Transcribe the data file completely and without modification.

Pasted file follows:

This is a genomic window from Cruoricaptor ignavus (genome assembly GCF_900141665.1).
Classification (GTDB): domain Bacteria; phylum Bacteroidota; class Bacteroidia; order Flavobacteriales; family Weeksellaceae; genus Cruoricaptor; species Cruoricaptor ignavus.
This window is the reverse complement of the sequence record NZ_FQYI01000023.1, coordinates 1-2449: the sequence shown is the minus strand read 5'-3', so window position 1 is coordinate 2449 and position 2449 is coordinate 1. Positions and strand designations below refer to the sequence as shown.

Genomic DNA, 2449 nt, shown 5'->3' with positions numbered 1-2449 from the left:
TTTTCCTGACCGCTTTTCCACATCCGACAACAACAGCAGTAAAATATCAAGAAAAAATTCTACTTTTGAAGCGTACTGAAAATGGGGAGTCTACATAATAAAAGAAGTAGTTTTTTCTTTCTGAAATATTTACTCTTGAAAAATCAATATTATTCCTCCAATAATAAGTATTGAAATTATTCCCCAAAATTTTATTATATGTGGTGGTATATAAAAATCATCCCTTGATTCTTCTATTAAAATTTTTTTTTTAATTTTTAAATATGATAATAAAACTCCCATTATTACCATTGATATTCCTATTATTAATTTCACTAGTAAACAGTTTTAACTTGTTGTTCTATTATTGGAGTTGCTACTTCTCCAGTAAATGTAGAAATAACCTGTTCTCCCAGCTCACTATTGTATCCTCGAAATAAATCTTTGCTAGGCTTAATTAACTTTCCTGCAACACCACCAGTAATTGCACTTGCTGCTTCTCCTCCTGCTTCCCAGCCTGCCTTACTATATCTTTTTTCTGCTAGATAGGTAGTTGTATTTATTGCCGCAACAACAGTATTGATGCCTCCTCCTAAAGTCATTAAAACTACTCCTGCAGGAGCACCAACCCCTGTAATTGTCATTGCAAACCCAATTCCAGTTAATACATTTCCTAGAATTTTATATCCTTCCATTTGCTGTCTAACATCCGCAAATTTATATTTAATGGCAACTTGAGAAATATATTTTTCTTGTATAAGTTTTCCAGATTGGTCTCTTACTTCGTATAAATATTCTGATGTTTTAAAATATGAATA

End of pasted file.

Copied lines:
This is a genomic window from Cruoricaptor ignavus (genome assembly GCF_900141665.1).
Classification (GTDB): domain Bacteria; phylum Bacteroidota; class Bacteroidia; order Flavobacteriales; family Weeksellaceae; genus Cruoricaptor; species Cruoricaptor ignavus.
This window is the reverse complement of the sequence record NZ_FQYI01000023.1, coordinates 1-2449: the sequence shown is the minus strand read 5'-3', so window position 1 is coordinate 2449 and position 2449 is coordinate 1. Positions and strand designations below refer to the sequence as shown.

Genomic DNA, 2449 nt, shown 5'->3' with positions numbered 1-2449 from the left:
TTTTCCTGACCGCTTTTCCACATCCGACAACAACAGCAGTAAAATATCAAGAAAAAATTCTACTTTTGAAGCGTACTGAAAATGGGGAGTCTACATAATAAAAGAAGTAGTTTTTTCTTTCTGAAATATTTACTCTTGAAAAATCAATATTATTCCTCCAATAATAAGTATTGAAATTATTCCCCAAAATTTTATTATATGTGGTGGTATATAAAAATCATCCCTTGATTCTTCTATTAAAATTTTTTTTTTAATTTTTAAATATGATAATAAAACTCCCATTATTACCATTGATATTCCTATTATTAATTTCACTAGTAAACAGTTTTAACTTGTTGTTCTATTATTGGAGTTGCTACTTCTCCAGTAAATGTAGAAATAACCTGTTCTCCCAGCTCACTATTGTATCCTCGAAATAAATCTTTGCTAGGCTTAATTAACTTTCCTGCAACACCACCAGTAATTGCACTTGCTGCTTCTCCTCCTGCTTCCCAGCCTGCCTTACTATATCTTTTTTCTGCTAGATAGGTAGTTGTATTTATTGCCGCAACAACAGTATTGATGCCTCCTCCTAAAGTCATTAAAACTACTCCTGCAGGAGCACCAACCCCTGTAATTGTCATTGCAAACCCAATTCCAGTTAATACATTTCCTAGAATTTTATATCCTTCCATTTGCTGTCTAACATCCGCAAATTTATATTTAATGGCAACTTGAGAAATATATTTTTCTTGTATAAGTTTTCCAGATTGGTCTCTTACTTCGTATAAATATTCTGATGTTTTAAAATATGAATA